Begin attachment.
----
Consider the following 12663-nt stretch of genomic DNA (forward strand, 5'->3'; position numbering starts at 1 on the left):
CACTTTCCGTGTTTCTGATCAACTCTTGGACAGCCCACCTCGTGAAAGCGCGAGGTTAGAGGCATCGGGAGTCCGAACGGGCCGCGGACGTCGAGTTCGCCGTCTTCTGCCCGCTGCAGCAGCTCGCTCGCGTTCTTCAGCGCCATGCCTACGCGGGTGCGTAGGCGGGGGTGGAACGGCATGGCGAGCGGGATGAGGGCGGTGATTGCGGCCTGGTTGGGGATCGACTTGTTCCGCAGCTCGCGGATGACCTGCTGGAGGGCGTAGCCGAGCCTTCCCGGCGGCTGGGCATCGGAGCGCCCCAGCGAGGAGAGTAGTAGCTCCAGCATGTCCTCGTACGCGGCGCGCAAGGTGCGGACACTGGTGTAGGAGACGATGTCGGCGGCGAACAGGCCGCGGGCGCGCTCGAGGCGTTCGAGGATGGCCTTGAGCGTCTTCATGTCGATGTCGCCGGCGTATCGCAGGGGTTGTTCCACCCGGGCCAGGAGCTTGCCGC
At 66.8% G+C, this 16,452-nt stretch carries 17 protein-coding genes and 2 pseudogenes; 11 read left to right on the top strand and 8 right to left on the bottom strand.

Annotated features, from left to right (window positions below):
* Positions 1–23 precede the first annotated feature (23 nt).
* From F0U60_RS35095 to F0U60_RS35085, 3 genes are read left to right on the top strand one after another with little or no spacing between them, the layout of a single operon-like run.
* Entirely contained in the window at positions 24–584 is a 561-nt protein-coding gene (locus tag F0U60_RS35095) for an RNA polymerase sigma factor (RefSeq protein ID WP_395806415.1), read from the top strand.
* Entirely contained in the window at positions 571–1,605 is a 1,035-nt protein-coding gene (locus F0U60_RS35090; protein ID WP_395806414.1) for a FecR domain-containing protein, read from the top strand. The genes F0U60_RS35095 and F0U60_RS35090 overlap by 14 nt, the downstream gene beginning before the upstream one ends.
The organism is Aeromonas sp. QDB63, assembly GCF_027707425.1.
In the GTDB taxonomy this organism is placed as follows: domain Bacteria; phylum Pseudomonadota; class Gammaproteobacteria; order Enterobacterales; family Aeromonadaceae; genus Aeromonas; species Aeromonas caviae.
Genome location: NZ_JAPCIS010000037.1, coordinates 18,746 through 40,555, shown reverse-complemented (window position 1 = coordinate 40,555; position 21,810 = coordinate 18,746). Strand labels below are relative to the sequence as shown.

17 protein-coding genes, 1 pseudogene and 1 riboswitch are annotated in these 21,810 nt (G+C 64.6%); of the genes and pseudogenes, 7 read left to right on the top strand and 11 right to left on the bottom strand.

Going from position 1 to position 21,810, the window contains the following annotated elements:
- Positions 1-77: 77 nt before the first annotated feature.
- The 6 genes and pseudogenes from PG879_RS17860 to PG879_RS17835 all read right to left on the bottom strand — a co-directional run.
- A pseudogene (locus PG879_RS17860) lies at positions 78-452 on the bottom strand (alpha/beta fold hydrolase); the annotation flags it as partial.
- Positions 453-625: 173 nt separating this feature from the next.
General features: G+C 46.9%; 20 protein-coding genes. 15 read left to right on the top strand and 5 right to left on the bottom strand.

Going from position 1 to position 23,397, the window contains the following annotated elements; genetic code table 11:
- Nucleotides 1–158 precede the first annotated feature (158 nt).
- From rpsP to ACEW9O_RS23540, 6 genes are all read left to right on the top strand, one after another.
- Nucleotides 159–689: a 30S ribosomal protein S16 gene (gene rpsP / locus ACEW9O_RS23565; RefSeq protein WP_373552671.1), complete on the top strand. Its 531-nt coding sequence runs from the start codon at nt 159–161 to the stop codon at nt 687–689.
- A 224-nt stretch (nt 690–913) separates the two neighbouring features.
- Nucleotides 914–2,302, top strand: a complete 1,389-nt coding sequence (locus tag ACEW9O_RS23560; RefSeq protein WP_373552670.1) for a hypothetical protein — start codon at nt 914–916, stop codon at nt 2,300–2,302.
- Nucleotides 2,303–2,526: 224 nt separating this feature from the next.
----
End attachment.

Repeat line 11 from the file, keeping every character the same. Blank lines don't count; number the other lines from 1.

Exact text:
Genome location: NZ_JAPCIS010000037.1, coordinates 18,746 through 40,555, shown reverse-complemented (window position 1 = coordinate 40,555; position 21,810 = coordinate 18,746). Strand labels below are relative to the sequence as shown.